• On average, American working women are paid 82 cents for every dollar that working men make in the US.
  • On top of gender inequalities, American women are also facing race-related inequalities regarding their income.
  • Recent statistics highlighting these issues are outlined below.

Latina women in the U.S. had to work all the way through 2020 and well into October 2021 to earn the equivalent of the 2020 wages of white, non-Hispanic U.S. men. October 21 marked Latina Equal Pay Day, the last in a row of equal pay days for different races and ethnicities published by the National Women's Law Center, also comprising Black Women's Equal Pay Day on August 3 and Native American Women's Equal Pay Day on September 8 of 2021. The equal pay day for all U.S. women (compared to all U.S. men) was March 24. This means that on average, American working women are paid 82 cents for every dollar that working men make.

While Asian-American women outearn the average woman in the U.S., Latinas get paid no more than 55 cents for every dollar white, non-Hispanic men make. This pushes the date of Latina Equal Pay Day almost eight months down the line from the equal pay day for U.S. women overall.

What's the World Economic Forum doing about the gender gap?

The World Economic Forum has been measuring gender gaps since 2006 in the annual Global Gender Gap Report.

The Global Gender Gap Report tracks progress towards closing gender gaps on a national level. To turn these insights into concrete action and national progress, we have developed the Closing the Gender Gap Accelerators model for public private collaboration.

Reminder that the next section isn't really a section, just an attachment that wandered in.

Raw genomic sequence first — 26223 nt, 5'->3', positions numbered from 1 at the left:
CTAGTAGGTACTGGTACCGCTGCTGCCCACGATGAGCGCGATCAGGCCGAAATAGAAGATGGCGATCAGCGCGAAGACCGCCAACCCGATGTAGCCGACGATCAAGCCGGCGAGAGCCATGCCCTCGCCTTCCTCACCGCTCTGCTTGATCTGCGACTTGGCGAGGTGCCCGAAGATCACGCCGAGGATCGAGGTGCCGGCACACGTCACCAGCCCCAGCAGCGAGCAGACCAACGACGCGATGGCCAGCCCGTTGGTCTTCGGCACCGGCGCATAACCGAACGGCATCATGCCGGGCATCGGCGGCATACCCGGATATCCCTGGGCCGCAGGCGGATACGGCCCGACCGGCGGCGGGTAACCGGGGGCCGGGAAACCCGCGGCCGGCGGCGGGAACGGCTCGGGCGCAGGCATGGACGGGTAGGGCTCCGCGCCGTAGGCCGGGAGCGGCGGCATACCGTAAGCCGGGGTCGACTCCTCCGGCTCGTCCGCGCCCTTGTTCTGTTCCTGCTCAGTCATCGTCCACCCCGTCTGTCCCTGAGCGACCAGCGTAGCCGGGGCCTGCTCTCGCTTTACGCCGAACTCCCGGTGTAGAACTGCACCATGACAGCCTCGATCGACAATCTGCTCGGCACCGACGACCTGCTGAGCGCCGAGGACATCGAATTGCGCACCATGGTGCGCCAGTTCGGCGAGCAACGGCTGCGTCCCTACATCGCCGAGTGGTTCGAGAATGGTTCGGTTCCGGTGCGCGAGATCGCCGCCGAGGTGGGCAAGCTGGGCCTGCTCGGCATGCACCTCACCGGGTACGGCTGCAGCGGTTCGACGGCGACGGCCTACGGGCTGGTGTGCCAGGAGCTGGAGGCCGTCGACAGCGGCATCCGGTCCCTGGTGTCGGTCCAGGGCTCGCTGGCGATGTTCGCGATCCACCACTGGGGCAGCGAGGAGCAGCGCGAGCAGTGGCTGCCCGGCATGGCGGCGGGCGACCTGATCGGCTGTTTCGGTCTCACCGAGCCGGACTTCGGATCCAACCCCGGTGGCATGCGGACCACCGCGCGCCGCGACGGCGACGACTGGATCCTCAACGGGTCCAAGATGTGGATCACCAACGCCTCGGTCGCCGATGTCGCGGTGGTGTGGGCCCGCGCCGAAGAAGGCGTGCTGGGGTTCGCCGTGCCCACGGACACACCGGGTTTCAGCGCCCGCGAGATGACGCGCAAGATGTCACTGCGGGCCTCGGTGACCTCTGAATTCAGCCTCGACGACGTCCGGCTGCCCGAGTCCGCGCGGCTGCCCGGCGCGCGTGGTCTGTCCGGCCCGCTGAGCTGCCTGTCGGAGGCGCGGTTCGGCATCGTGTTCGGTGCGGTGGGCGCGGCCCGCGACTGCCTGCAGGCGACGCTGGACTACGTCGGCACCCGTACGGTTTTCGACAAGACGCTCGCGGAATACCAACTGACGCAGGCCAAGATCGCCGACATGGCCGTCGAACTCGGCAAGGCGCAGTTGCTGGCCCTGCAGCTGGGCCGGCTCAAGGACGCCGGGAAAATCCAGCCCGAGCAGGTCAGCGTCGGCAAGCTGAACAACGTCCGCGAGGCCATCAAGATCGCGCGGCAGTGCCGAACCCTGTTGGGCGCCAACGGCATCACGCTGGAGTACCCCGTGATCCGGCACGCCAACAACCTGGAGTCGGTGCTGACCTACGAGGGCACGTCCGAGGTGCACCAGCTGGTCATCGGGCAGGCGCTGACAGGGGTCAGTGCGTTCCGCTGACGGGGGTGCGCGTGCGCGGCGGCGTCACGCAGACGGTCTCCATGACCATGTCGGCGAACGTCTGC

These accelerators have been convened in ten countries across three regions. Accelerators are established in Argentina, Chile, Colombia, Costa Rica, Dominican Republic, and Panama in partnership with the InterAmerican Development Bank in Latin America and the Caribbean, Egypt and Jordan in the Middle East and North Africa, and Kazakhstan in Central Asia.

All Country Accelerators, along with Knowledge Partner countries demonstrating global leadership in closing gender gaps, are part of a wider ecosystem, the Global Learning Network, that facilitates exchange of insights and experiences through the Forum’s platform.

In 2019 Egypt became the first country in the Middle East and Africa to launch a Closing the Gender Gap Accelerator. While more women than men are now enrolled in university, women represent only a little over a third of professional and technical workers in Egypt. Women who are in the workforce are also less likely to be paid the same as their male colleagues for equivalent work or to reach senior management roles.

In these countries CEOs and ministers are working together in a three-year time frame on policies that help to further close the economic gender gaps in their countries. This includes extended parental leave, subsidized childcare and removing unconscious bias in recruitment, retention and promotion practices.

If you are a business in one of the Closing the Gender Gap Accelerator countries you can join the local membership base.

If you are a business or government in a country where we currently do not have a Closing the Gender Gap Accelerator you can reach out to us to explore opportunities for setting one up.

The methodology for this survey is based on the median annual earnings of full-time, year-round workers irrespective of profession.

a diagram showing a visualization of the gender paygap
There are still many existing inequalities regarding race and gender.
Image: Statista